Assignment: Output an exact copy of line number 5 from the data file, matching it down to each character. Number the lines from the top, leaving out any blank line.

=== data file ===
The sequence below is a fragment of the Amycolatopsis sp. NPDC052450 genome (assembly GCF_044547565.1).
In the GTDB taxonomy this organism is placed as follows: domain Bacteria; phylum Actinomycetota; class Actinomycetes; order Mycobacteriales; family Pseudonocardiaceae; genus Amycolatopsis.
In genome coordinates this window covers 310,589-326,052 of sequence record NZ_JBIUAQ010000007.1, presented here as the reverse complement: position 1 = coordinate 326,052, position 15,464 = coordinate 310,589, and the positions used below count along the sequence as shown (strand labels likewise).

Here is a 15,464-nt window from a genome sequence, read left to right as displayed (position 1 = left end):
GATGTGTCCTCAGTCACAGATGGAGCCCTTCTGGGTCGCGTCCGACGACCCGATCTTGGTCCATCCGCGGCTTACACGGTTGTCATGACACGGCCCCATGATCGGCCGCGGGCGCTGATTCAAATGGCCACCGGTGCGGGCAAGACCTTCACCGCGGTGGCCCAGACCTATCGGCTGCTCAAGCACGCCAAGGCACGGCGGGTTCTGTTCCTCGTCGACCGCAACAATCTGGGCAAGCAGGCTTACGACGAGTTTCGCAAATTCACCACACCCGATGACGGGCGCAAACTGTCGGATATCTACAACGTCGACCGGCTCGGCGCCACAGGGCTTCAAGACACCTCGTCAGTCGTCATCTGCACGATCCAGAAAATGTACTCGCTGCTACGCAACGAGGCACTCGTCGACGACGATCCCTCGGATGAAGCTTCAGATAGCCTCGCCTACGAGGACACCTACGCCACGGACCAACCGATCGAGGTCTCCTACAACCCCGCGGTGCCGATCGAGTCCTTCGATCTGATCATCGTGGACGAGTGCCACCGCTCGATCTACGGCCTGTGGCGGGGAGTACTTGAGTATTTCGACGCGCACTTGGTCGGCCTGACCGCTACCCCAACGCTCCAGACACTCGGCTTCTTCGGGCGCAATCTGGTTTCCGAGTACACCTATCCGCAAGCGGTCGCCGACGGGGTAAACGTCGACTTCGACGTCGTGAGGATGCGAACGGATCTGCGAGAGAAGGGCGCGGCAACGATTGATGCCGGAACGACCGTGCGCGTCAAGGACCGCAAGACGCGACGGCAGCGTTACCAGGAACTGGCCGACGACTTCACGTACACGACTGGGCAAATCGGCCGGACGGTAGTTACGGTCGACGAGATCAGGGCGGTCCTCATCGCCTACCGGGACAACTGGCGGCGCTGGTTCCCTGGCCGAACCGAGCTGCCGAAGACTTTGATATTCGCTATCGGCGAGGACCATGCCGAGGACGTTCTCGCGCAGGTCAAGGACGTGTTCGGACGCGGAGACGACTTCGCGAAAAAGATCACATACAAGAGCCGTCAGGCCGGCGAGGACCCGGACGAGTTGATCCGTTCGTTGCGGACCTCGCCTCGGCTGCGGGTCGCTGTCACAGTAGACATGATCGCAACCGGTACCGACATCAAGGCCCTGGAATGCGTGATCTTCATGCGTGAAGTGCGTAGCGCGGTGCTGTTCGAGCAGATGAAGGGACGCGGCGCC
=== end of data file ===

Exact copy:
GATGTGTCCTCAGTCACAGATGGAGCCCTTCTGGGTCGCGTCCGACGACCCGATCTTGGTCCATCCGCGGCTTACACGGTTGTCATGACACGGCCCCATGATCGGCCGCGGGCGCTGATTCAAATGGCCACCGGTGCGGGCAAGACCTTCACCGCGGTGGCCCAGACCTATCGGCTGCTCAAGCACGCCAAGGCACGGCGGGTTCTGTTCCTCGTCGACCGCAACAATCTGGGCAAGCAGGCTTACGACGAGTTTCGCAAATTCACCACACCCGATGACGGGCGCAAACTGTCGGATATCTACAACGTCGACCGGCTCGGCGCCACAGGGCTTCAAGACACCTCGTCAGTCGTCATCTGCACGATCCAGAAAATGTACTCGCTGCTACGCAACGAGGCACTCGTCGACGACGATCCCTCGGATGAAGCTTCAGATAGCCTCGCCTACGAGGACACCTACGCCACGGACCAACCGATCGAGGTCTCCTACAACCCCGCGGTGCCGATCGAGTCCTTCGATCTGATCATCGTGGACGAGTGCCACCGCTCGATCTACGGCCTGTGGCGGGGAGTACTTGAGTATTTCGACGCGCACTTGGTCGGCCTGACCGCTACCCCAACGCTCCAGACACTCGGCTTCTTCGGGCGCAATCTGGTTTCCGAGTACACCTATCCGCAAGCGGTCGCCGACGGGGTAAACGTCGACTTCGACGTCGTGAGGATGCGAACGGATCTGCGAGAGAAGGGCGCGGCAACGATTGATGCCGGAACGACCGTGCGCGTCAAGGACCGCAAGACGCGACGGCAGCGTTACCAGGAACTGGCCGACGACTTCACGTACACGACTGGGCAAATCGGCCGGACGGTAGTTACGGTCGACGAGATCAGGGCGGTCCTCATCGCCTACCGGGACAACTGGCGGCGCTGGTTCCCTGGCCGAACCGAGCTGCCGAAGACTTTGATATTCGCTATCGGCGAGGACCATGCCGAGGACGTTCTCGCGCAGGTCAAGGACGTGTTCGGACGCGGAGACGACTTCGCGAAAAAGATCACATACAAGAGCCGTCAGGCCGGCGAGGACCCGGACGAGTTGATCCGTTCGTTGCGGACCTCGCCTCGGCTGCGGGTCGCTGTCACAGTAGACATGATCGCAACCGGTACCGACATCAAGGCCCTGGAATGCGTGATCTTCATGCGTGAAGTGCGTAGCGCGGTGCTGTTCGAGCAGATGAAGGGACGCGGCGCC